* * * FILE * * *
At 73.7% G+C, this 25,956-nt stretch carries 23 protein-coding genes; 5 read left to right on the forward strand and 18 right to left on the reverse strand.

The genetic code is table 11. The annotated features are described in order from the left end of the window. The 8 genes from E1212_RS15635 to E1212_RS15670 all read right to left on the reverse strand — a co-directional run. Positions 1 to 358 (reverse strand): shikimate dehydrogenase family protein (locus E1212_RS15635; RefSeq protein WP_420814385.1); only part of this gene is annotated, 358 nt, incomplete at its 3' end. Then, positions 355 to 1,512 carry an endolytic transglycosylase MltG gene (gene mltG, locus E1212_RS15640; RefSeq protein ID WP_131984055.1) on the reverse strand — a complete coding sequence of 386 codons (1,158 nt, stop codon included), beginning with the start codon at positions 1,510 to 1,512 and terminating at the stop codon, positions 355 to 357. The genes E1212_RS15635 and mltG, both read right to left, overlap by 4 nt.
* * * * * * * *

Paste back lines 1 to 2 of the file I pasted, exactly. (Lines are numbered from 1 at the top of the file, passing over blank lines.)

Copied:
At 73.7% G+C, this 25,956-nt stretch carries 23 protein-coding genes; 5 read left to right on the forward strand and 18 right to left on the reverse strand.

The genetic code is table 11. The annotated features are described in order from the left end of the window. The 8 genes from E1212_RS15635 to E1212_RS15670 all read right to left on the reverse strand — a co-directional run. Positions 1 to 358 (reverse strand): shikimate dehydrogenase family protein (locus E1212_RS15635; RefSeq protein WP_420814385.1); only part of this gene is annotated, 358 nt, incomplete at its 3' end. Then, positions 355 to 1,512 carry an endolytic transglycosylase MltG gene (gene mltG, locus E1212_RS15640; RefSeq protein ID WP_131984055.1) on the reverse strand — a complete coding sequence of 386 codons (1,158 nt, stop codon included), beginning with the start codon at positions 1,510 to 1,512 and terminating at the stop codon, positions 355 to 357. The genes E1212_RS15635 and mltG, both read right to left, overlap by 4 nt.